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How Many People Benefitted From Al Capone’s Soup Kitchen?

Alphonse Gabriel Capone is an American gangster and businessman who rose to prominence during the Prohibition Era as the co-founder and boss of the Chicago Outfit. He was sometimes referred to as Scarface. His seven-year reign as a crime lord came to an end when he was caught and sent to prison at the age of 33. But did you know that Capone also helped the community of Chicago get through the Great Depression?

During the Great Depression, Al Capone, the infamous mobster, sponsored a soup kitchen. His charity would feed approximately 2,200 Chicagoans three meals per day on average. Second helpings were not refused. Nobody was asked many questions, and no one was asked to prove their need.

How Did the Great Depression Begin in Chicago?

The Great Depression was a severe global economic depression that began in the 1930s in the United States. The crises affected various countries at different times; in most cases, it began in 1929 and lasted into the late 1930s. It was the longest, deepest, and most widespread depression of the twentieth century. The Great Depression is often cited as an example of how quickly the global economy can deteriorate.

The Great Depression began in the United States following a significant drop in stock prices that began around September 4, 1929, and became global news with the stock market crash of October 29, 1929, known as Black Tuesday. Between 1929 and 1932, the global gross domestic product fell by an estimated 15%. In comparison, during the Great Recession, global GDP fell by less than 1% from 2008 to 2009.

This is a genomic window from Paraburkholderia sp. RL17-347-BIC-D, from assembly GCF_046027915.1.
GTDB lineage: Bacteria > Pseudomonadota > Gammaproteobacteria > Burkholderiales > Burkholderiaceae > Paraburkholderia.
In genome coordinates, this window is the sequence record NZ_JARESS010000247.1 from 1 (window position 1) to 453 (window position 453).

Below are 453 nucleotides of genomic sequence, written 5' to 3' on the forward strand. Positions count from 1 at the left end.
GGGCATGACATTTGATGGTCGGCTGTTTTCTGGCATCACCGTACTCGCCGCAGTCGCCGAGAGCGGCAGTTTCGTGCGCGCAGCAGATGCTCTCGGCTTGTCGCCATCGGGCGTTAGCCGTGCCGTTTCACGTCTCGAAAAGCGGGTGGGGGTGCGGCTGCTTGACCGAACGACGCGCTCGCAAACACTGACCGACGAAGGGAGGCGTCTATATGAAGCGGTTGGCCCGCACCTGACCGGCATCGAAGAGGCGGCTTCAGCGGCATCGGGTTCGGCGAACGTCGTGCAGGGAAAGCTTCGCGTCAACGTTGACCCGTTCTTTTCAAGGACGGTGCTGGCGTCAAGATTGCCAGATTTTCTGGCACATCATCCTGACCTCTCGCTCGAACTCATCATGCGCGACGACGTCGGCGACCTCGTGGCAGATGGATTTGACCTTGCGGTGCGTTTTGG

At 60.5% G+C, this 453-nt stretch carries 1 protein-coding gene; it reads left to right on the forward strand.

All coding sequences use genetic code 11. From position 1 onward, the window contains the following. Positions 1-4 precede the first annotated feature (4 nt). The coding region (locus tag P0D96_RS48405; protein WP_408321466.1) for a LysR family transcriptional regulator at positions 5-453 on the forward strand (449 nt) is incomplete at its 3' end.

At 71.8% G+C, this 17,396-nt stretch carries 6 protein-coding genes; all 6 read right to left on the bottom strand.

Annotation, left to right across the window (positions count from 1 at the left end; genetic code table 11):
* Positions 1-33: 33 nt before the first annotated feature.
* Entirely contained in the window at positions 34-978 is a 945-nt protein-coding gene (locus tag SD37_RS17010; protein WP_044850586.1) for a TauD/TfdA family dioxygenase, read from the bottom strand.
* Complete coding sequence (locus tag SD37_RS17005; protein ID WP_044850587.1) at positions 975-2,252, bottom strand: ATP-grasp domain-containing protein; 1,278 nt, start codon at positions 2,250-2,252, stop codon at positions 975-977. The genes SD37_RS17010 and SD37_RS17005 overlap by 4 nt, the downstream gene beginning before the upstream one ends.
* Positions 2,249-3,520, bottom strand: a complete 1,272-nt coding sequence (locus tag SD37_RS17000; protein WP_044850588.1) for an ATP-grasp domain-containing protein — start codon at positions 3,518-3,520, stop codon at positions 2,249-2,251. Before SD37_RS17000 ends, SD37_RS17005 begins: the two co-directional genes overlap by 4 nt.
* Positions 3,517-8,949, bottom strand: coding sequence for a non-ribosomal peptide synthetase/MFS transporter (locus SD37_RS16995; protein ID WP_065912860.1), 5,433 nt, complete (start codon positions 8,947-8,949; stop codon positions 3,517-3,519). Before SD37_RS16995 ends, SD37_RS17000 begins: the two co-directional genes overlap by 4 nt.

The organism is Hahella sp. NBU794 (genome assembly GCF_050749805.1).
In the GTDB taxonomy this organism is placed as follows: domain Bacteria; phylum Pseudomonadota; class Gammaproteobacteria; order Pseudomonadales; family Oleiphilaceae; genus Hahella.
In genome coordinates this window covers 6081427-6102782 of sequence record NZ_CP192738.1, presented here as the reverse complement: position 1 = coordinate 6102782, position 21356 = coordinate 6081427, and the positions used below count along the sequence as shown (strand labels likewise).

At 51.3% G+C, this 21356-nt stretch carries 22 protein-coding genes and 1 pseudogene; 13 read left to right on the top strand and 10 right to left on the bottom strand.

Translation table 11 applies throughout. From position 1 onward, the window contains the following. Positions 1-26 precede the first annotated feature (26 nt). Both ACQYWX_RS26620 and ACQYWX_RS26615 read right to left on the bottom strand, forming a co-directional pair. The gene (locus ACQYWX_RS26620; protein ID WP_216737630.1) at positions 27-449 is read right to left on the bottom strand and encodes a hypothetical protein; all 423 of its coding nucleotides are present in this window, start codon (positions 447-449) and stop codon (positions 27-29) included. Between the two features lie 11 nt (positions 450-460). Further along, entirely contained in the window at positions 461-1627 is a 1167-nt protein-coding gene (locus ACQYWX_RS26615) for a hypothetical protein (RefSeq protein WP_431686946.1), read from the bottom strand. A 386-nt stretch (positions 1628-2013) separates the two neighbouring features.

By the mid-1930s, some economies had begun to recover. However, the Great Depression’s negative effects lingered in many countries until the outbreak of World War II. (Source: The Wall Street Journal)

How Many Jobless Chicagoans Queued to Get Their Names on the List for Al Capone’s Soup Kitchen?

More than 75,000 unemployed Chicagoans waited in line to register their names for the soup kitchen. Almost one-third of those in line required immediate assistance.

He couldn’t stand seeing those poor devils go hungry, and no one else seemed to be doing anything, so the big boy decided to do it himself.

Al Capone’s Associate, to the Chicago Newspaper

(Source: History)

How Did Al Capone Pay for this Generous Act?

Despite being one of America’s wealthiest men, Capone may not have paid a dime for the soup kitchen. Instead, he relied on his criminal tendencies to stockpile his charitable endeavor by extorting and bribing businesses to donate goods. 

During the trial of Capone associate Daniel Serritella in 1932, it was revealed that ducks donated by a chain store for Serritella’s holiday drive were instead served in Capone’s soup kitchen. (Source: History)

How Much Would a Day at Soup Kitchen Cost?

At $300 per day, the soup kitchen served 350 loaves of bread, 100 dozen rolls, 50 pounds of sugar, and 30 pounds of coffee. 
It was a sum Capone could easily afford, as Capone’s bookkeeper Fred Ries testified in court on the same day that news of his soup kitchen broke that the profits from Capone’s most lucrative gambling houses cleared $25,000 per month. (Source: History)

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